Bethel New Life, Inc. Records
Bethel Housing, Inc., formed by the Bethel Lutheran Church in 1979, was one of several community groups to address the deteriorating housing conditions and the erosion of the economic base of West Garfield Park. In 1982, Bethel Housing changed its name to Bethel New Life, Inc., and under this name continued its work in offering housing opportunities, both rehab and
Better Government Association records
Candidates' statements, topically-arranged investigation files, newsclippings, press releases, minutes, and correspondence of the BGA, a Chicago non-profit, investigative organization founded in 1923 that has focused media attention on waste and corruption in city, state, and federal government. Topics are primarily Chicago area cases, including the Alderman Thomas Keane case; investigations of government agencies, policies, and contracts, especially in health care,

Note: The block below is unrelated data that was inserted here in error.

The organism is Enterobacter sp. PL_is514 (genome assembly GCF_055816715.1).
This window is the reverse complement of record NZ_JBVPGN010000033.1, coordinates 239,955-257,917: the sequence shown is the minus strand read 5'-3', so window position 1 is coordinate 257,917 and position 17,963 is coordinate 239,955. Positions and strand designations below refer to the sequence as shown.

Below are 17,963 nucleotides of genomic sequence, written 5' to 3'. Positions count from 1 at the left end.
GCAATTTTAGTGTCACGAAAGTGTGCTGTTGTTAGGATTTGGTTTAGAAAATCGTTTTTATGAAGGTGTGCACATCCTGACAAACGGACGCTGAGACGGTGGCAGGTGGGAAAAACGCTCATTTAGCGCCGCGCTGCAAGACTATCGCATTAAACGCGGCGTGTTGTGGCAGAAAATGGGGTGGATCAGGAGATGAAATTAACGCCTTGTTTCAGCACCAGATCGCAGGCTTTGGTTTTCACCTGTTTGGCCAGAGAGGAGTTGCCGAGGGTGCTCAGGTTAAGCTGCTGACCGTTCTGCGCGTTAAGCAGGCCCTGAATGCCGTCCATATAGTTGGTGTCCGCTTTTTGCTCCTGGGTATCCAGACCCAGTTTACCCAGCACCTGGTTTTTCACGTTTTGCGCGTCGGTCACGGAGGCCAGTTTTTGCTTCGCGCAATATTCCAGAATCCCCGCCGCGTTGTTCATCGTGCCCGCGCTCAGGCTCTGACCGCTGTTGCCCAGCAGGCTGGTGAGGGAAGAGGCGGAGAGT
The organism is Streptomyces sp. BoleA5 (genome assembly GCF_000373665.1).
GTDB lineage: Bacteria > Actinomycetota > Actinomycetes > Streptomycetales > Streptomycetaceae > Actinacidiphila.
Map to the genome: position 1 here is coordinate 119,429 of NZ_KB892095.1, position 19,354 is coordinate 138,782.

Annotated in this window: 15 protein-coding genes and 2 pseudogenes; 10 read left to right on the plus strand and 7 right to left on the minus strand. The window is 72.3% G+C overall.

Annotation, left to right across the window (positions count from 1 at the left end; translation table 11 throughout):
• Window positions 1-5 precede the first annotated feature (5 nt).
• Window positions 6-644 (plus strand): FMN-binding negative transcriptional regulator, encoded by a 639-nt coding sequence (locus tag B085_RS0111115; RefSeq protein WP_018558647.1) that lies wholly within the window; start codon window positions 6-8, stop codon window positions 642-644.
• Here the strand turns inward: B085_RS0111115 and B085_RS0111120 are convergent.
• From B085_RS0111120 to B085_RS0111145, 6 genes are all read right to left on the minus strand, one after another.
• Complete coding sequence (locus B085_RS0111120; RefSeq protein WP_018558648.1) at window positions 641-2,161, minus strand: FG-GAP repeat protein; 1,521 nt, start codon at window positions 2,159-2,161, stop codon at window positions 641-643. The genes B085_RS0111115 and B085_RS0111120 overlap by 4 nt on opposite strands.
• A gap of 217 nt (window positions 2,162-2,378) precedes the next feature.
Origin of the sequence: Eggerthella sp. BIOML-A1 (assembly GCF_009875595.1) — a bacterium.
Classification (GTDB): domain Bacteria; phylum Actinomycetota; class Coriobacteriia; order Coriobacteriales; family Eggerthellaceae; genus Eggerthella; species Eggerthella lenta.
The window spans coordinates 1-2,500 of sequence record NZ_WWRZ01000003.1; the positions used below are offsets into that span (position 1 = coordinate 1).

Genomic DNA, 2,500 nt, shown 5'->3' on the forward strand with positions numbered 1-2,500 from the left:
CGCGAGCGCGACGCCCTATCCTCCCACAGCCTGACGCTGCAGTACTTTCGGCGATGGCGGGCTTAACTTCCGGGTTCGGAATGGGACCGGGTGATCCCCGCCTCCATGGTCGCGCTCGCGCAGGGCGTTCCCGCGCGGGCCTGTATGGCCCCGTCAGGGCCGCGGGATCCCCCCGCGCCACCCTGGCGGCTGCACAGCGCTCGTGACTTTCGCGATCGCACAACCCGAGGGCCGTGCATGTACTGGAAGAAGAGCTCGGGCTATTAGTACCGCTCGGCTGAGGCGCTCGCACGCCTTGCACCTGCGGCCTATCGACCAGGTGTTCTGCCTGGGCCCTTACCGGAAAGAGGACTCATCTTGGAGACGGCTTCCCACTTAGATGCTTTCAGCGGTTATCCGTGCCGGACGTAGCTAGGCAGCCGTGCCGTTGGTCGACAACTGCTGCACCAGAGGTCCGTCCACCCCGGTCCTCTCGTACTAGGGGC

Betty Ann Papangelis (1925- ) Papers1965-1970
Betty Ann Papangelis was born February 9, 1925, at West Palm Beach, Florida, the daughter of Herbert E. and Ruth Hyed Seidel. She took a B.A. degree from Boston University in 1946 and a Master of Arts degree from the University of Chicago in 1950. A social worker by profession, Papangelis was an administrator with the Children’s Home and Aid
Betty Brown Chappell interviews of Chicago politicians and officials
Typed transcripts of interviews conducted by Betty Brown Chappell (Ph.D. candidate, University of Chicago) with notable Chicago aldermen and other public officials relating to her dissertation topic, "The Black Movement Model of Mayoral Leadership."